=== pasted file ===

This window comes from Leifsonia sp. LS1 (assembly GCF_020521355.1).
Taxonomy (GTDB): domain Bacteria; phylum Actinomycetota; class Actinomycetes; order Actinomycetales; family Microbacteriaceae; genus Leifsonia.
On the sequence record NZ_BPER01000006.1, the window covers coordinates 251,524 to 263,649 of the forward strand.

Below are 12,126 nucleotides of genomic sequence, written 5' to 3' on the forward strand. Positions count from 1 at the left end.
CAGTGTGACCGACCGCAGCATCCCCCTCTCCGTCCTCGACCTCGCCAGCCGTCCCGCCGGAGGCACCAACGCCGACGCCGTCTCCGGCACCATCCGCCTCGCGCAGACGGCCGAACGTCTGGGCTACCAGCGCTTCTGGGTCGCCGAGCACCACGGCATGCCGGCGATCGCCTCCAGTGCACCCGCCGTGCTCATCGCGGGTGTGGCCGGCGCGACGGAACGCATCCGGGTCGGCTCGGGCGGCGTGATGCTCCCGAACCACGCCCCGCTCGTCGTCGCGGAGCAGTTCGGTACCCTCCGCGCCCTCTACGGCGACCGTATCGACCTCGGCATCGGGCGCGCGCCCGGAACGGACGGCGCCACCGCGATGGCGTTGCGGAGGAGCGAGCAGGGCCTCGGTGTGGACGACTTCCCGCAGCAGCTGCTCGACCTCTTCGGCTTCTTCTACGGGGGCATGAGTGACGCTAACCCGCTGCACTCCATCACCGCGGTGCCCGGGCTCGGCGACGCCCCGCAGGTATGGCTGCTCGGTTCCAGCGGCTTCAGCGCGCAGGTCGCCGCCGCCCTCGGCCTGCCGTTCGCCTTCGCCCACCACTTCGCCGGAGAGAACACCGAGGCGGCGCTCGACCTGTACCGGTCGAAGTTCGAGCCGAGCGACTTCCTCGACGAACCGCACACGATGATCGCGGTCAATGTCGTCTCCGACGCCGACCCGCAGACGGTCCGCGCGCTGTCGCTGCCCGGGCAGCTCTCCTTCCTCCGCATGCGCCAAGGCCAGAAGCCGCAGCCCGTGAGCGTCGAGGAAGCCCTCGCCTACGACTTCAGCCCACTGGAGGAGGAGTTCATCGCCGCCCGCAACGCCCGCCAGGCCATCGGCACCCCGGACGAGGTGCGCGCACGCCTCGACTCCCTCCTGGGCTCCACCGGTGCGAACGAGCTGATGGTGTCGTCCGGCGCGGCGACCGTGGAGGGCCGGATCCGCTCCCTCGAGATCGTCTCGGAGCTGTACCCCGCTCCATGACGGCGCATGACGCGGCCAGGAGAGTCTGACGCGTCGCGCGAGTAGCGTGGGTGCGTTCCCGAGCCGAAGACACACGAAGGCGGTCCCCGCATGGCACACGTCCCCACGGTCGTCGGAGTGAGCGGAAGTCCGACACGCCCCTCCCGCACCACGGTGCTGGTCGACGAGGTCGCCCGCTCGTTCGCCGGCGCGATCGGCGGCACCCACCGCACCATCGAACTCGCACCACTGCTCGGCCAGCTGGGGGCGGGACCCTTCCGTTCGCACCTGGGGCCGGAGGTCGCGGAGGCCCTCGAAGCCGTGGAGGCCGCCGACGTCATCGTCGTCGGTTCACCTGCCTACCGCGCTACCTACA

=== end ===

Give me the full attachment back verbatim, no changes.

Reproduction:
This window comes from Leifsonia sp. LS1 (assembly GCF_020521355.1).
Taxonomy (GTDB): domain Bacteria; phylum Actinomycetota; class Actinomycetes; order Actinomycetales; family Microbacteriaceae; genus Leifsonia.
On the sequence record NZ_BPER01000006.1, the window covers coordinates 251,524 to 263,649 of the forward strand.

Below are 12,126 nucleotides of genomic sequence, written 5' to 3' on the forward strand. Positions count from 1 at the left end.
CAGTGTGACCGACCGCAGCATCCCCCTCTCCGTCCTCGACCTCGCCAGCCGTCCCGCCGGAGGCACCAACGCCGACGCCGTCTCCGGCACCATCCGCCTCGCGCAGACGGCCGAACGTCTGGGCTACCAGCGCTTCTGGGTCGCCGAGCACCACGGCATGCCGGCGATCGCCTCCAGTGCACCCGCCGTGCTCATCGCGGGTGTGGCCGGCGCGACGGAACGCATCCGGGTCGGCTCGGGCGGCGTGATGCTCCCGAACCACGCCCCGCTCGTCGTCGCGGAGCAGTTCGGTACCCTCCGCGCCCTCTACGGCGACCGTATCGACCTCGGCATCGGGCGCGCGCCCGGAACGGACGGCGCCACCGCGATGGCGTTGCGGAGGAGCGAGCAGGGCCTCGGTGTGGACGACTTCCCGCAGCAGCTGCTCGACCTCTTCGGCTTCTTCTACGGGGGCATGAGTGACGCTAACCCGCTGCACTCCATCACCGCGGTGCCCGGGCTCGGCGACGCCCCGCAGGTATGGCTGCTCGGTTCCAGCGGCTTCAGCGCGCAGGTCGCCGCCGCCCTCGGCCTGCCGTTCGCCTTCGCCCACCACTTCGCCGGAGAGAACACCGAGGCGGCGCTCGACCTGTACCGGTCGAAGTTCGAGCCGAGCGACTTCCTCGACGAACCGCACACGATGATCGCGGTCAATGTCGTCTCCGACGCCGACCCGCAGACGGTCCGCGCGCTGTCGCTGCCCGGGCAGCTCTCCTTCCTCCGCATGCGCCAAGGCCAGAAGCCGCAGCCCGTGAGCGTCGAGGAAGCCCTCGCCTACGACTTCAGCCCACTGGAGGAGGAGTTCATCGCCGCCCGCAACGCCCGCCAGGCCATCGGCACCCCGGACGAGGTGCGCGCACGCCTCGACTCCCTCCTGGGCTCCACCGGTGCGAACGAGCTGATGGTGTCGTCCGGCGCGGCGACCGTGGAGGGCCGGATCCGCTCCCTCGAGATCGTCTCGGAGCTGTACCCCGCTCCATGACGGCGCATGACGCGGCCAGGAGAGTCTGACGCGTCGCGCGAGTAGCGTGGGTGCGTTCCCGAGCCGAAGACACACGAAGGCGGTCCCCGCATGGCACACGTCCCCACGGTCGTCGGAGTGAGCGGAAGTCCGACACGCCCCTCCCGCACCACGGTGCTGGTCGACGAGGTCGCCCGCTCGTTCGCCGGCGCGATCGGCGGCACCCACCGCACCATCGAACTCGCACCACTGCTCGGCCAGCTGGGGGCGGGACCCTTCCGTTCGCACCTGGGGCCGGAGGTCGCGGAGGCCCTCGAAGCCGTGGAGGCCGCCGACGTCATCGTCGTCGGTTCACCTGCCTACCGCGCTACCTACA